Morning Call: pick of the papers

The ten must-read comment pieces from this morning's papers.

1. Conservatives will battle for Britain's future (Sunday Telegraph)

Rather than shifting left or shifting right, the Conservatives are positioning themselves in the "common ground" of British politics, says David Cameron.

2. The Tories should now know you don't beat Ukip by copying them (Observer)

Conservative MPs urging David Cameron to lurch right are drawing the wrong conclusion from Eastleigh, says Andrew Rawnsley.

3. Dave's rebels pull off their gloves - for the big Budget bust-up (Mail on Sunday)

David Cameron and George Osborne’s internal enemies are set to demand a change of economic direction, writes James Forsyth.

4. The PM can still win, but it might have to get personal (Sunday Telegraph)

People need to hear a narrative that makes sense of the pain, the change and the challenge – and they haven’t heard it yet, writes Matthew d'Ancona.

5. Ten years on, the case for invading Iraq is still valid (Observer)

A decade after Saddam Hussein was overthrown, why are some progressives still loath to celebrate his demise, asks Nick Cohen.

6. As ever, Tony Blair is David Cameron's guide (Independent on Sunday)

The credit-rating downgrade and Ukip's success in Eastleigh could have resulted in the PM changing course, writes John Rentoul. He has rightly not done so.

7. How shaming the poor became our new bloodsport (Observer)

Politicians have taken the lead in blaming poverty on the poor, writes Barbara Ellen.

8. At long last, a return to British justice (Mail on Sunday)

Theresa May's plan to pull out of the European Convention on Human Rights will ensure foreign criminals cannot be sheltered from justice, says a Mail on Sunday editorial.

9. UKIP’s purple patch is here to stay, PM (Sunday Times)

The potential is there for Farage and his followers to move from disruptive force to breakthrough, writes Adam Boulton.

10. Aid has transformed Africa. Now is the time for growth and governance (Observer)

Africa has made huge advances since the 2005 Glenagles summit – but it still needs our support, says Tony Blair.

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Voters are turning against Brexit but the Lib Dems aren't benefiting

Labour's pro-Brexit stance is not preventing it from winning the support of Remainers. Will that change?

More than a year after the UK voted for Brexit, there has been little sign of buyer's remorse. The public, including around a third of Remainers, are largely of the view that the government should "get on with it".

But as real wages are squeezed (owing to the Brexit-linked inflationary spike) there are tentative signs that the mood is changing. In the event of a second referendum, an Opinium/Observer poll found, 47 per cent would vote Remain, compared to 44 per cent for Leave. Support for a repeat vote is also increasing. Forty one per cent of the public now favour a second referendum (with 48 per cent opposed), compared to 33 per cent last December.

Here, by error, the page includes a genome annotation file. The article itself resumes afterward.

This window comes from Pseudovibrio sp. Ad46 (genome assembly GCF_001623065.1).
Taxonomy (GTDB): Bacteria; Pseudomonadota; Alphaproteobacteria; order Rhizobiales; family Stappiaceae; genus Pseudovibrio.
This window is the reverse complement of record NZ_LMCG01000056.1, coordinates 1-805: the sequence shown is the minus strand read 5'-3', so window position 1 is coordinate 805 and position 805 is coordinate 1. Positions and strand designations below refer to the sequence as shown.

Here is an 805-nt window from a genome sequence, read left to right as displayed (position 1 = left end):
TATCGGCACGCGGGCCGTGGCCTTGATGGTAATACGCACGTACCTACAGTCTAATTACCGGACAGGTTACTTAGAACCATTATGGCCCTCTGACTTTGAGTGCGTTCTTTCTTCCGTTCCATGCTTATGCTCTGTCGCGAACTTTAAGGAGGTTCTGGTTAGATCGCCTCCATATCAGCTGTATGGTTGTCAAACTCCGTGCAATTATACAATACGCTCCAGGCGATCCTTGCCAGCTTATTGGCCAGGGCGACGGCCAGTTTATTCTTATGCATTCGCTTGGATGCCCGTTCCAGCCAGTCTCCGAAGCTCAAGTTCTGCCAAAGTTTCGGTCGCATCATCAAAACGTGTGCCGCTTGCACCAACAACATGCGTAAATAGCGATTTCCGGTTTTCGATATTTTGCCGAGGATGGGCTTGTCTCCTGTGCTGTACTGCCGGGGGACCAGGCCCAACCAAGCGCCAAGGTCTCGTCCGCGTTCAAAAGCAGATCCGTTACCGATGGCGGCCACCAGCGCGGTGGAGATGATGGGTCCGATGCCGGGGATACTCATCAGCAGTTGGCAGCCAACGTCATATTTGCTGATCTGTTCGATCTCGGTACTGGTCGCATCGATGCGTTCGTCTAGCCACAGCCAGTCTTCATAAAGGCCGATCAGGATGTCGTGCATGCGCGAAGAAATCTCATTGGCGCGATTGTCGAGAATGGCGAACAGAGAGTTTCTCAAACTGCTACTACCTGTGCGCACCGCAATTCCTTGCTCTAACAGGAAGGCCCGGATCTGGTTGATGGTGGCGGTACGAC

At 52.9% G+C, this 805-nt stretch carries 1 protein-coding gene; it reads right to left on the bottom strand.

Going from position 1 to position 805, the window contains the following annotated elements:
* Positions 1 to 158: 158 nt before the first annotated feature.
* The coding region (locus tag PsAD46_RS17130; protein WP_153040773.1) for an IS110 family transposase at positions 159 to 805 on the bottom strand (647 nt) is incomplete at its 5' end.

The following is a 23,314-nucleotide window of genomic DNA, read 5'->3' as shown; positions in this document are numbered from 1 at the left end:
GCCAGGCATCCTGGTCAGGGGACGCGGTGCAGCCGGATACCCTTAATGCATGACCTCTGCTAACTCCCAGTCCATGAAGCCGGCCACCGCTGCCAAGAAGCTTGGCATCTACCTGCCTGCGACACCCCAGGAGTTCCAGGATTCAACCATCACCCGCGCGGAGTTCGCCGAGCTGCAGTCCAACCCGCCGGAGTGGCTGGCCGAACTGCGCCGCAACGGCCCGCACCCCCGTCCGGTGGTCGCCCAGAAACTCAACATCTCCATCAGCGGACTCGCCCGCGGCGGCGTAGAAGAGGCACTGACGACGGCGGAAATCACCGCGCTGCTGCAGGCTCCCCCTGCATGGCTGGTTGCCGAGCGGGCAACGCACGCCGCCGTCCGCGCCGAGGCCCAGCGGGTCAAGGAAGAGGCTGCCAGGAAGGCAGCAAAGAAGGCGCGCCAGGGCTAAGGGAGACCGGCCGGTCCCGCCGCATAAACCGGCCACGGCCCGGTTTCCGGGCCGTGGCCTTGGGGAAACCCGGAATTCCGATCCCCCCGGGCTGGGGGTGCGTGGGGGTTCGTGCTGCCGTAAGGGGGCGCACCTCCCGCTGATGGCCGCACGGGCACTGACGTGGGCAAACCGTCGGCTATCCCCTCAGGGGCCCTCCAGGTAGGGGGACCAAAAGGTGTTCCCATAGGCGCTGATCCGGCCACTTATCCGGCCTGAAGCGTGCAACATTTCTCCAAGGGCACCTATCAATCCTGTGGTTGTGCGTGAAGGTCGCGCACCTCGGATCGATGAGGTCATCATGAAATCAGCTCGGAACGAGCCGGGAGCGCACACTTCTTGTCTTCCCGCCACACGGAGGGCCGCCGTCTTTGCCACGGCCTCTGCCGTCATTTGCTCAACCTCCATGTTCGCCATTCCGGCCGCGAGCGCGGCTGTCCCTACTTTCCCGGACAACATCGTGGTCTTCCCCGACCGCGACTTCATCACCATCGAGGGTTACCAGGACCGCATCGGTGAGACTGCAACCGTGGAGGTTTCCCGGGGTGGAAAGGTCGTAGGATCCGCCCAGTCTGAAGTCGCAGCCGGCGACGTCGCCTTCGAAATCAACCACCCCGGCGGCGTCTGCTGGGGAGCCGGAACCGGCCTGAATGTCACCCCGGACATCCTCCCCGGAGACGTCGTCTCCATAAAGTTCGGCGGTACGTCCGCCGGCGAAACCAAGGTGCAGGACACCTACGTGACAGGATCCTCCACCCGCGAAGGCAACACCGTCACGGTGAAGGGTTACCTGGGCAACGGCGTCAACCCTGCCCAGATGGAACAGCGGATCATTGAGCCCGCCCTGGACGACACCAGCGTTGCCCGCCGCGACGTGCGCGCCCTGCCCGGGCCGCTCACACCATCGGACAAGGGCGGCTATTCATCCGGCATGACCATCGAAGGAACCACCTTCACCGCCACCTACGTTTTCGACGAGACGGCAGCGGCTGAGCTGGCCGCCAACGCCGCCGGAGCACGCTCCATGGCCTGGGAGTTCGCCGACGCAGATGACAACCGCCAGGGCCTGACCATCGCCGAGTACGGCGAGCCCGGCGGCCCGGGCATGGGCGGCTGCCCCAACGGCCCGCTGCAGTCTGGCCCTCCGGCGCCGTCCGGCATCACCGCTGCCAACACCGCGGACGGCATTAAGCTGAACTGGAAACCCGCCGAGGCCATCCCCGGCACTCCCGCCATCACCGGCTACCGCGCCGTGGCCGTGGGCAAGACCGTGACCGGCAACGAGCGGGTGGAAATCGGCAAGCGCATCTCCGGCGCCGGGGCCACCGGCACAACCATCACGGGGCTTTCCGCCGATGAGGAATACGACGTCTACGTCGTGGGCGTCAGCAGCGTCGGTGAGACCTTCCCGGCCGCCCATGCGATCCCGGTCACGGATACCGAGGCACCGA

The Liberal Democrats have made halting Brexit their raison d'être. But as public opinion turns, there is no sign they are benefiting. Since the election, Vince Cable's party has yet to exceed single figures in the polls, scoring a lowly 6 per cent in the Opinium survey (down from 7.4 per cent at the election). 

What accounts for this disparity? After their near-extinction in 2015, the Lib Dems remain either toxic or irrelevant to many voters. Labour, by contrast, despite its pro-Brexit stance, has hoovered up Remainers (55 per cent back Jeremy Corbyn's party). 

In some cases, this reflects voters' other priorities. Remainers are prepared to support Labour on account of the party's stances on austerity, housing and education. Corbyn, meanwhile, is a eurosceptic whose internationalism and pro-migration reputation endear him to EU supporters. Other Remainers rewarded Labour MPs who voted against Article 50, rebelling against the leadership's stance. 

But the trend also partly reflects ignorance. By saying little on the subject of Brexit, Corbyn and Labour allowed Remainers to assume the best. Though there is little evidence that voters will abandon Corbyn over his EU stance, the potential exists.

For this reason, the proposal of a new party will continue to recur. By challenging Labour over Brexit, without the toxicity of Lib Dems, it would sharpen the choice before voters. Though it would not win an election, a new party could force Corbyn to soften his stance on Brexit or to offer a second referendum (mirroring Ukip's effect on the Conservatives).

The greatest problem for the project is that it lacks support where it counts: among MPs. For reasons of tribalism and strategy, there is no emergent "Gang of Four" ready to helm a new party. In the absence of a new convulsion, the UK may turn against Brexit without the anti-Brexiteers benefiting. 

George Eaton is political editor of the New Statesman.